Celebrating the destruction of lives in abortion is the perfect fashion statement for the upcoming Women’s March, according to Vogue.
On Wednesday, Vogue magazine published a piece announcing new Women’s March gear. “This T-Shirt Makes a Subtle Statement About Reproductive Rights, Just in Time for the Women’s March,” wrote fashion news writer Emily Farra. Reproductive rights, meaning abortion.
The already sold out striped shirts read in large letters the year “1973,” the year the Supreme Court decided Roe v. Wade, the case that legalized abortion in America. The tee was created by fashion designer Nikki Kule in partnership with Prinkshop (cause-based fashion) to benefit the National Institute for Reproductive Health (NIRH), which aims to “normalize women’s decisions about abortion.”
Except for that, some things shouldn’t be normalized: like ending the life of another.
But 30% of the proceeds from the $118 tee goes to NIRH, which won it Vogue’s full support.
“Wherever you are in the country (or the world!), show your support with the Kule x Prinkshop tees, available at kule.com and prinkshop.com now,” advertised Farra.
“You might see women marching in head-to-toe black, though the color most associated with the Women’s March is hot pink, thanks in part to the pussy hat,” she added. “But you can expect to see a lot of bold stripes in the crowds, too” with these shirts.
Especially since those signature pink pussy hats, complete with cat ears, are out of style according to Phoebe Hopps, founder and president of Women’s March Michigan.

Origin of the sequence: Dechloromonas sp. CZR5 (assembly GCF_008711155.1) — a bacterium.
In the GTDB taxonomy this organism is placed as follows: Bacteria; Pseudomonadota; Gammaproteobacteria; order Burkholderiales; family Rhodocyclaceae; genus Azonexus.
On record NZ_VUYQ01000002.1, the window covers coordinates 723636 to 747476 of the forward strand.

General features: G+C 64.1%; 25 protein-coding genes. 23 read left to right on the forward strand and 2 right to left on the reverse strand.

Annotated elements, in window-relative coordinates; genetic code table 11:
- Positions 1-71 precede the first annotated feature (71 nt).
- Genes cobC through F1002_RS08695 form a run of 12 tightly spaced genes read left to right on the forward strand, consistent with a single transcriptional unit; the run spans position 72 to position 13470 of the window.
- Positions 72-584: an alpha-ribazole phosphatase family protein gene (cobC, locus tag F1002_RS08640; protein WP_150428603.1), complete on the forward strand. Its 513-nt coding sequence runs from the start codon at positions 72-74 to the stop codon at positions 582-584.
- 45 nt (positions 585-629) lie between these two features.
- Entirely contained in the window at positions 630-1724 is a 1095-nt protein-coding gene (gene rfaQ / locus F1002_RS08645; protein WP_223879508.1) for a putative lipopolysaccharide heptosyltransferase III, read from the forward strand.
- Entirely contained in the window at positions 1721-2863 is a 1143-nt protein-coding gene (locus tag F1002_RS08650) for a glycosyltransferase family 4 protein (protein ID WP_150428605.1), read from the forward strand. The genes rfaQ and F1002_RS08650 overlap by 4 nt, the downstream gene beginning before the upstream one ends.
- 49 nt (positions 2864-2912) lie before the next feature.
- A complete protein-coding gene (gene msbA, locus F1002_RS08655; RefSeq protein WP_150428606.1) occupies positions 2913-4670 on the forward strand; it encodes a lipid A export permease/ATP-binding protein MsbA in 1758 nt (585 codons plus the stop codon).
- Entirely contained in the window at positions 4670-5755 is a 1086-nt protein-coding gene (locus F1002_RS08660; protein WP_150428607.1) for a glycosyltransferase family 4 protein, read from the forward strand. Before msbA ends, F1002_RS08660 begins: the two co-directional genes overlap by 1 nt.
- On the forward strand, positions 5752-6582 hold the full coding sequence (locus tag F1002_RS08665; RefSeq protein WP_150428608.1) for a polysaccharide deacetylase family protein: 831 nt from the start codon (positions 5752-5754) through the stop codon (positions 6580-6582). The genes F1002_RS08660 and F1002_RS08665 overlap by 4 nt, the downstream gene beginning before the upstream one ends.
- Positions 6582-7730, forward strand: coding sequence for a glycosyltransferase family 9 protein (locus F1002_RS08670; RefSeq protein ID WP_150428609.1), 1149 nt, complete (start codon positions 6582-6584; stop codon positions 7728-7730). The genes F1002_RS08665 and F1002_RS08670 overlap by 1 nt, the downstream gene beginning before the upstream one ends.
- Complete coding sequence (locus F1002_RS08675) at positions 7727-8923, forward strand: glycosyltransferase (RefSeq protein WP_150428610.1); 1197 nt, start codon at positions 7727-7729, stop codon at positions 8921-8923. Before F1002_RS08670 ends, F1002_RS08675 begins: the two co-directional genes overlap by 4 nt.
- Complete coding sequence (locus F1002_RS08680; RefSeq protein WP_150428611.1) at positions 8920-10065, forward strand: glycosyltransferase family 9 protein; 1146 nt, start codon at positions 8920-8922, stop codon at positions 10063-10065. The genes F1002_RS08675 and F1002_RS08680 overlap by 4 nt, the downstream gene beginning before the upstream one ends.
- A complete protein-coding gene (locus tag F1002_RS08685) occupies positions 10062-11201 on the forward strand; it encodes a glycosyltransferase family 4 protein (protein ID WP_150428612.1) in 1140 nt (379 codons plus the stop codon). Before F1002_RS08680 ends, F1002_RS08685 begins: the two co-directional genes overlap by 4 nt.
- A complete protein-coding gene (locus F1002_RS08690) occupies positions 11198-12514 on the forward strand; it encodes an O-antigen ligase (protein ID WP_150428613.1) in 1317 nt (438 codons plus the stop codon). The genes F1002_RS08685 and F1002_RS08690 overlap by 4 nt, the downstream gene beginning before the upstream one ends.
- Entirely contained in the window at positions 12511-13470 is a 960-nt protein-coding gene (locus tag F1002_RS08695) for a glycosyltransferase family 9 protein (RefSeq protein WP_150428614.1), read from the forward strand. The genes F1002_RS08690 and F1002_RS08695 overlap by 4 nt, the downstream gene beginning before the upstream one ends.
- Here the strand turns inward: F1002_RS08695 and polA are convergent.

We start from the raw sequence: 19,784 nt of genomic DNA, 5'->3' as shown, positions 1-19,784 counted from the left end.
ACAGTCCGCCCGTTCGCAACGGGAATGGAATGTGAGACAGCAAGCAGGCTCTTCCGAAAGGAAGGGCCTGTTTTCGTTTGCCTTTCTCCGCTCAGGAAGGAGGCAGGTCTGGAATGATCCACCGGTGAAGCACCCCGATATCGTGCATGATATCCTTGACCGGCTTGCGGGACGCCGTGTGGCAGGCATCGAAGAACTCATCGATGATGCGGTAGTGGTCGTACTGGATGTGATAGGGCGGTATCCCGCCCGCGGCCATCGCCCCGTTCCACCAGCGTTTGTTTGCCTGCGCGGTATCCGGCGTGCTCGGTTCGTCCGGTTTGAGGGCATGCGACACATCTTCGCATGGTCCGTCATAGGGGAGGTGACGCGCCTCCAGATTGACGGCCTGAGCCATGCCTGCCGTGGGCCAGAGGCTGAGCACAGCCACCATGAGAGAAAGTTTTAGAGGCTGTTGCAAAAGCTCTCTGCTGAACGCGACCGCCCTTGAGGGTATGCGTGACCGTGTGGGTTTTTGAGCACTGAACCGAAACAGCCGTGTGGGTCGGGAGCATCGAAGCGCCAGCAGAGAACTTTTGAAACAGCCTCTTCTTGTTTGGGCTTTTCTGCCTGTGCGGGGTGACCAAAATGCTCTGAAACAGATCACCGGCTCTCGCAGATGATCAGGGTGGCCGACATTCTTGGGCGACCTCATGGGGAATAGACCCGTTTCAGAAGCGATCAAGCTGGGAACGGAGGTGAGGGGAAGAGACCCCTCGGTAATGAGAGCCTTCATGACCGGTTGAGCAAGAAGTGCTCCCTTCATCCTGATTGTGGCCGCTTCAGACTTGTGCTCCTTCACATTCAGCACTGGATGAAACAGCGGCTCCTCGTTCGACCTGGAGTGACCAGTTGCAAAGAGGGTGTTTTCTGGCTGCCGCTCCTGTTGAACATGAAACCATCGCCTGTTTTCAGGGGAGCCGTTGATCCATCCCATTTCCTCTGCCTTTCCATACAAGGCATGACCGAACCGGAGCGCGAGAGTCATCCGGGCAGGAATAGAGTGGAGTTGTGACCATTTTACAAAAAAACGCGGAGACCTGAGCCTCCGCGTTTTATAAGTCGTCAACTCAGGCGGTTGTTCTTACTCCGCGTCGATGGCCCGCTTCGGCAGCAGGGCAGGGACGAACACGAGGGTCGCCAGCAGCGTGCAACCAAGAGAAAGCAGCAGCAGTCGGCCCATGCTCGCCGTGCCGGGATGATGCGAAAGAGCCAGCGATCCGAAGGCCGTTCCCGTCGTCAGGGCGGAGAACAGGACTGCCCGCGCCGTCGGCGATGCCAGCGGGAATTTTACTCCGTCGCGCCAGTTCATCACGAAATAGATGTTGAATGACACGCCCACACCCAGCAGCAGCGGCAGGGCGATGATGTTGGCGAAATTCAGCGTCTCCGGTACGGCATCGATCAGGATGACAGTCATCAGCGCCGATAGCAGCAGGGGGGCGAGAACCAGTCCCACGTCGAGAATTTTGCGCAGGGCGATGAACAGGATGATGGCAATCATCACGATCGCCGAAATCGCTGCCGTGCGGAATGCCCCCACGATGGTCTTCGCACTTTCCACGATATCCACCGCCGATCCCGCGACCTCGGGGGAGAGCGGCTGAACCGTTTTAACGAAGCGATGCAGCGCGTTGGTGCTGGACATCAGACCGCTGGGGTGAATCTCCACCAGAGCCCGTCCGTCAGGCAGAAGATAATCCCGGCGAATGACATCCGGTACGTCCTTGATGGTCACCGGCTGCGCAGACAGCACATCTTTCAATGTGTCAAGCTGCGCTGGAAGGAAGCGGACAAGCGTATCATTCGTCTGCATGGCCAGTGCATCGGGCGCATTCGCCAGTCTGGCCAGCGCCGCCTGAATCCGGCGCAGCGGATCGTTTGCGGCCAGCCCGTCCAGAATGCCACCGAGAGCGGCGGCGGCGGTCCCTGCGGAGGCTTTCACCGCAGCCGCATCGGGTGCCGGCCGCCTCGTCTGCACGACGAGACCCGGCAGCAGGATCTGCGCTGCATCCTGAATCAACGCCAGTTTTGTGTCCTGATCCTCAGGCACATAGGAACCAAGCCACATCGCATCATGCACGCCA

“It doesn’t sit well with a group of people that feel that the pink pussyhats are either vulgar or they are upset that they might not include trans women or nonbinary women or maybe women whose (genitals) are not pink,” she recently told the Detriot Free Press.
But these shirts could be the perfect replacement, even though Farra anticipated that 1973 would prove confusing for some Americans.
“While many people will immediately know why it’s stamped across your shirt, it will spark a conversation if they don’t,” she hyped.
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To those “slogan-tee naysayers out there,” Farra cited NIRH president Andrea Miller.
“Fashion is about making a statement and showing who you are, and in this moment, everything is political,” she quoted Miller as saying. “Right now, we’re seeing all of these attacks on women’s rights—women being denied affordable access to contraception, or being denied access to health care and insurance.”
Prinkshop designer Pamela Bell added in the story, “For us, what better way to show that you care about something than wearing it on your chest?”
Abortion tees wouldn’t be surprising at this year’s Women’s March later this month – considering that, from the beginning, they’ve excluded pro-life women.